All right, you’ve decided on a project, you picked a design, a suitable fabric, and the appropriate stabilizer.  You hoop the dress for your daughter you’ve just spent three hours sewing and start the machine.  After six thread changes you watch as the machine is sewing the outline.  Oh No!! The outline is far outside the edge of the fill stitches in several places. 

You’re almost there, all you are missing is a test sew to ensure you don’t put your project at risk. 

How do you avoid ruining the dress you’ve just spent three hours sewing together?  When you buy fabric for your project, purchase enough to a test sew on the same fabric.  If this is impossible, use a fabric that is similar in composition, weave and weight. 

Design testing is a step that is too often overlooked.  It’s easy to be casual about doing test sews, because it increases the time and materials invested in your project.   Whether you are a digitizer or embroiderer I highly recommend testing designs, especially in four specific circumstances. 

  • Test Sew if the design is from a designer whose work you are unfamiliar with.

  • Test Sew if the fabric is something you haven’t worked with before.

  • Test Sew if the design is going to be placed on an expensive item or fabric.

  • Test Sew any design you have digitized yourself.

Download the Test Sew Comment Sheet. Print out a copy and follow along. 

Begin by using Pulse Ambassador or similar product to print out a worksheet of the design and color chart.

The steps to do this in Pulse are:

  1. Start Ambassador go to File>Open and browse to the location of the file on your computer.

  2. Once the design is on screen go to File>Print Preview

  3. Click on the Settings button to open the Print Setting page

  4. You can select the setting you prefer.  I like to make sure these are checked:

  •  Stitches

  •  Print Actual Size

  • Hide Cross Hairs

  • Design Dimension

  • Thread Sequence

  1. Click OK, that window closes and you can now Click Print.

Staple this worksheet to the Test Sew Comment Sheet.

Filling out the Test Sew Comment Sheet 

Before you begin sewing, fill out the top portion of the Test Sew Comment Sheet with your information and that of the designer you are testing for (if that applies).  Note any special instructions from the designer.

Write in the fabric content and weave (knit, woven, fleece).  Is the fabric is light, mid or heavy weight.

In the stabilizer section let the designer know what type of stabilizer you are using, cut away, or tear away.  List the brand and weight. If you are adhering the fabric and stabilizer write down how they are joined together.

Most embroidery thread is 40 weight, make note of any specialty threads you are using.   What brands of thread did you use?

Hoop size and shape should be noted, as well as Machine Format.  If you have a machine that has variable speed write down the speed at which you ran the design.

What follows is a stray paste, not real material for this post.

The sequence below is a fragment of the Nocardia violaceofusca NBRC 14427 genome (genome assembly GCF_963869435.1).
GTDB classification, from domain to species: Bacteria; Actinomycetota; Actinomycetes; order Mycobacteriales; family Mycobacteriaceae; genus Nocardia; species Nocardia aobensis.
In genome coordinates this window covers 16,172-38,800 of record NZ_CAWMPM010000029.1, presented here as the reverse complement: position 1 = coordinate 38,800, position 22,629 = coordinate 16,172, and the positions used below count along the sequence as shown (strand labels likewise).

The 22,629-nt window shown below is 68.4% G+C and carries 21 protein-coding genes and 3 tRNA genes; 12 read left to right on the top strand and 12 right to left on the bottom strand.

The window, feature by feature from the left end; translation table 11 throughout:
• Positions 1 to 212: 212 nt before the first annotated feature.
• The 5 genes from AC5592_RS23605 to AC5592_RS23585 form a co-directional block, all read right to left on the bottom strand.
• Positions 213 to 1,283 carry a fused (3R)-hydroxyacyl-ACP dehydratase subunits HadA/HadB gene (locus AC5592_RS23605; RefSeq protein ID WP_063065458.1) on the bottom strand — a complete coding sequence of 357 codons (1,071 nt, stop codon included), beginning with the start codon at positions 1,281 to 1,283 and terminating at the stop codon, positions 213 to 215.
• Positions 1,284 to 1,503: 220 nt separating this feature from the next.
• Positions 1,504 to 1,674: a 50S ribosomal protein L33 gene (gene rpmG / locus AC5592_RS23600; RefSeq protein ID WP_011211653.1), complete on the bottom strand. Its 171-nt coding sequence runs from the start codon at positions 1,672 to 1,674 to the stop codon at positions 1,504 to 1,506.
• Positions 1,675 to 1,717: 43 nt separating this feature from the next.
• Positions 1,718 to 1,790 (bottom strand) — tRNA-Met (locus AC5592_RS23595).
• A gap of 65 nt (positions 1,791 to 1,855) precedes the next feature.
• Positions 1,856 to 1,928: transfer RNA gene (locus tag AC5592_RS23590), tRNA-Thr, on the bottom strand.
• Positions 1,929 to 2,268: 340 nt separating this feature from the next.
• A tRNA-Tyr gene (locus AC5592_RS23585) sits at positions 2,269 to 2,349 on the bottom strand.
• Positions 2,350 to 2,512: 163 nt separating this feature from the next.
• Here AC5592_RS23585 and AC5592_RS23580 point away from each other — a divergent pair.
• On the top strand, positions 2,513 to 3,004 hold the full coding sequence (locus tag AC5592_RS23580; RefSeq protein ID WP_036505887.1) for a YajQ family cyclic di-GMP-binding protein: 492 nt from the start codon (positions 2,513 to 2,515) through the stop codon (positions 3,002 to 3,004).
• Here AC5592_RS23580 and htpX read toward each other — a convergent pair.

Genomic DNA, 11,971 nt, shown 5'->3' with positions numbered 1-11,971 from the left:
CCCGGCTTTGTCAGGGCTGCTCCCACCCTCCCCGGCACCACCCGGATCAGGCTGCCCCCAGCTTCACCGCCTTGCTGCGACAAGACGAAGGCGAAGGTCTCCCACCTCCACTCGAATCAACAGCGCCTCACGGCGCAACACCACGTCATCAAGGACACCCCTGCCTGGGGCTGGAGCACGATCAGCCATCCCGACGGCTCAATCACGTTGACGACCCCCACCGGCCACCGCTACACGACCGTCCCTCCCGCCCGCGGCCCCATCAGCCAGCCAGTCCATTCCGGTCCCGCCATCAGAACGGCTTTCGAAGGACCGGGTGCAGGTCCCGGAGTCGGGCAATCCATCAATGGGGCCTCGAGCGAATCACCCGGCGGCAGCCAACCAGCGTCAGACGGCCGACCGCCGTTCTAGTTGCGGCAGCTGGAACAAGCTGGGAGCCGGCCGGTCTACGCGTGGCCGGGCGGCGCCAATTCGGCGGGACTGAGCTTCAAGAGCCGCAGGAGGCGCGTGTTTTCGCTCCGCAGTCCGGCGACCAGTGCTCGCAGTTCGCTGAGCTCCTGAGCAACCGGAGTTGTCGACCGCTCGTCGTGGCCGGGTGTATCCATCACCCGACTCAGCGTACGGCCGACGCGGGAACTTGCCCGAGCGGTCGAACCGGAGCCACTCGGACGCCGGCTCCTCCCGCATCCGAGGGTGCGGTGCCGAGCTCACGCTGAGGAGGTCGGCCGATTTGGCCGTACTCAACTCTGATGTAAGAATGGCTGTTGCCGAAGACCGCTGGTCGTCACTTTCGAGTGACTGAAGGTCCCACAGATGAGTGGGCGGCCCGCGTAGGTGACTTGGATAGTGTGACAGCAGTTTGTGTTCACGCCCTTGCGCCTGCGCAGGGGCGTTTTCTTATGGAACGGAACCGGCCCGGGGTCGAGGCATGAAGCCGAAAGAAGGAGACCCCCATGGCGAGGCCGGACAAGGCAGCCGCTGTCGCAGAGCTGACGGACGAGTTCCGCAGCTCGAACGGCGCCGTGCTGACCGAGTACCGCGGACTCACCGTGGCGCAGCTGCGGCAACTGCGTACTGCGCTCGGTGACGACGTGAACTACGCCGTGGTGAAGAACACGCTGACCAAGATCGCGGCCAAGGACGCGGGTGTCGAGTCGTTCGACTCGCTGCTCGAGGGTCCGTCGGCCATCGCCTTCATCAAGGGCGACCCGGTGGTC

Now you are ready to start sewing.  If you are testing a design of your own or for another designer you will want to watch the design sew.  This will ensure you see anything that is amiss as it happens. Keep the Pulse Ambassador worksheet close by the machine and make any notes about the design as it sews. 

If there is an area in question I like to circle it on the worksheet, and make a note.

Once the design is finished, unhoop and take a good look at the front and the back.  If you are testing for someone else be sure to scan the design or take a digital photo to send to the designer.

Now answer these questions about the Important Elements. 

UnderlayWere there areas that you felt needed more or less underlay?  Were the stitches resting on top of the fabric or do they sink into the weave?

Lock Stitches:  Are there any areas at risk of pulling out?

Jump Stitches:  Are there areas that had a jump stitch that could be eliminated?

Trims: (For commercial machines)  Are there jumps that need a trim?  Are there trims that could be eliminated?

Stray Stitches: Are there any stray stitches that are out of place?

Density:  Is there good coverage?  Is the finished design soft and pliable, or stiff and “bullet proof”?

Registration:  Do adjoining areas meet?  Are all outlines in place?

Notes:  This is where you put your notes from the worksheet.  Also include you impressions of the design.  The more information you give to the designer, the better.  Be honest about any mistakes or areas in need of improvement.  Designers are looking to create great designs which won’t happen if the only feedback they get is that the designs are wonderful. 

With this information you can easily evaluate designs for yourself or as a tester for a designer. Keep in mind that each designer has their own requirements for testers which may require more or less info.

Download this article as a pdf file

Download the Test Sew Comment Sheet

Copyright 2006 Bonnie Domeny, Threadlove Embroidery All rights reserved.